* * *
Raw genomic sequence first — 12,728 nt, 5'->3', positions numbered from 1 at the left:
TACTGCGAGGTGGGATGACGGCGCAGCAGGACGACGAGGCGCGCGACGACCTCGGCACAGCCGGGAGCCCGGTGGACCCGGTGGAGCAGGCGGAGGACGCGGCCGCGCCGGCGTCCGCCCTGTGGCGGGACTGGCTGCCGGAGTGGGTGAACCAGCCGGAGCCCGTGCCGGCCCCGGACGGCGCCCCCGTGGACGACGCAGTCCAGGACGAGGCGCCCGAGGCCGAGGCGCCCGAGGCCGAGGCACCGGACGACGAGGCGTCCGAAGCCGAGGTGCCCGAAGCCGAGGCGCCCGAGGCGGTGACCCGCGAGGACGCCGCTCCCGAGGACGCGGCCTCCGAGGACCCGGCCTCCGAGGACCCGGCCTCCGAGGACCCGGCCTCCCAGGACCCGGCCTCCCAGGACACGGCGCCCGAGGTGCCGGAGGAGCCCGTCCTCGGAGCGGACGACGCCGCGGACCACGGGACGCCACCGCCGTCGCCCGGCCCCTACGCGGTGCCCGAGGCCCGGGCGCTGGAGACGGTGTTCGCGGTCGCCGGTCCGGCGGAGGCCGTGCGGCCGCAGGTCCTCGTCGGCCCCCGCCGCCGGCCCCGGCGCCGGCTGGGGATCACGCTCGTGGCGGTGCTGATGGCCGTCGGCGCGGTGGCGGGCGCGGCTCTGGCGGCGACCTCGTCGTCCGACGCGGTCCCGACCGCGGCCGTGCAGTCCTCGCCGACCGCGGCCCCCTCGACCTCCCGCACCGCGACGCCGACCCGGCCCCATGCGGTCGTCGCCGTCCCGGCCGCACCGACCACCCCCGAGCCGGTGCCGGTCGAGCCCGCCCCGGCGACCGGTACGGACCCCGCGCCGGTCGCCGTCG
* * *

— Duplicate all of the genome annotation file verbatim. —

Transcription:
Raw genomic sequence first — 12,728 nt, 5'->3', positions numbered from 1 at the left:
TACTGCGAGGTGGGATGACGGCGCAGCAGGACGACGAGGCGCGCGACGACCTCGGCACAGCCGGGAGCCCGGTGGACCCGGTGGAGCAGGCGGAGGACGCGGCCGCGCCGGCGTCCGCCCTGTGGCGGGACTGGCTGCCGGAGTGGGTGAACCAGCCGGAGCCCGTGCCGGCCCCGGACGGCGCCCCCGTGGACGACGCAGTCCAGGACGAGGCGCCCGAGGCCGAGGCGCCCGAGGCCGAGGCACCGGACGACGAGGCGTCCGAAGCCGAGGTGCCCGAAGCCGAGGCGCCCGAGGCGGTGACCCGCGAGGACGCCGCTCCCGAGGACGCGGCCTCCGAGGACCCGGCCTCCGAGGACCCGGCCTCCGAGGACCCGGCCTCCCAGGACCCGGCCTCCCAGGACACGGCGCCCGAGGTGCCGGAGGAGCCCGTCCTCGGAGCGGACGACGCCGCGGACCACGGGACGCCACCGCCGTCGCCCGGCCCCTACGCGGTGCCCGAGGCCCGGGCGCTGGAGACGGTGTTCGCGGTCGCCGGTCCGGCGGAGGCCGTGCGGCCGCAGGTCCTCGTCGGCCCCCGCCGCCGGCCCCGGCGCCGGCTGGGGATCACGCTCGTGGCGGTGCTGATGGCCGTCGGCGCGGTGGCGGGCGCGGCTCTGGCGGCGACCTCGTCGTCCGACGCGGTCCCGACCGCGGCCGTGCAGTCCTCGCCGACCGCGGCCCCCTCGACCTCCCGCACCGCGACGCCGACCCGGCCCCATGCGGTCGTCGCCGTCCCGGCCGCACCGACCACCCCCGAGCCGGTGCCGGTCGAGCCCGCCCCGGCGACCGGTACGGACCCCGCGCCGGTCGCCGTCG